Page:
At the risk of killing the suspense surrounding the earnings reports on deck for the coming days, David Kotok of Cumberland says the pros and cons of the economy are already well established and unlikely to change any time soon.
“It takes a lot of time to recover from a big cyclical downturn which piled on a big financial crisis. You don’t bounce back so fast,” he explains in the attached video. Sure there are pockets of outsized prosperity in places like San Francisco, New York or even North Dakota, but if you take the country as a whole what you get is slow, if any, economic growth and little in the way of profit margins.
In other words, the country looks an awful lot like Walmart’s (WMT) top line for the last few years. There’s nothing particularly horrible about the macro economy but it’s hardly a rousing success story.
That being the case, what the stock market has been doing for much of 2014 makes quite a bit of sense. Good companies are able to find muted growth, but stocks that are priced on the notion of explosive growth are taken out and shot. The market has earned a rest and repricing after 2013 when the S&P 500 (^GSPC) rose 30% and took most stocks along with it.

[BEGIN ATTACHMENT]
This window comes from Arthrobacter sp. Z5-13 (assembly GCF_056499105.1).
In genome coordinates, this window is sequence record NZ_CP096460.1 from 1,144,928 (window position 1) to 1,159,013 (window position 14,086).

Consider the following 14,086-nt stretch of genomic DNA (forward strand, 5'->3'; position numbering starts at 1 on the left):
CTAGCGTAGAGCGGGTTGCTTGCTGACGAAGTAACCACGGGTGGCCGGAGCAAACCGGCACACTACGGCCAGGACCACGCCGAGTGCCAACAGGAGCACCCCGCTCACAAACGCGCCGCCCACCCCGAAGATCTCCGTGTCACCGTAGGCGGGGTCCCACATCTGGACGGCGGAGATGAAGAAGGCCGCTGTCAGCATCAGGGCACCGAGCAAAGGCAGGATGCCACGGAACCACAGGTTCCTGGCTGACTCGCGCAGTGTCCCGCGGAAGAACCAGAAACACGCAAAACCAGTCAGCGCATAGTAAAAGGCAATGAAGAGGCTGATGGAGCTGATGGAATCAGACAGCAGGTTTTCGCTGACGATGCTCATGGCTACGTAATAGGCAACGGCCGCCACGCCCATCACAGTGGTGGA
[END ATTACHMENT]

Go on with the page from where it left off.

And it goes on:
For the most part the market looks most overvalued to those who’ve been on the sidelines for the last five years. To those who have been invested it either looks fairly valued or due for a pullback. Either way it’s hard to find a good reason to buy, but bears have learned better than to short.
“I see markets in a gradual but rocky uptrend because we have a bewildered set of investors,” surmises Kotok. “Those who have missed the stock market and gave up 30-some percent now don’t know what to do. They were afraid of stocks then and they’re more afraid of stocks now because prices are higher. A bewildered mass doesn’t move.”
With summer set to start unofficially on Friday afternoon investors are likely to choose the beach over staring at their portfolios and reacting to every fluctuation. After the baffling start to the year we’ve earned a summer of peace.
- Investment & Company Information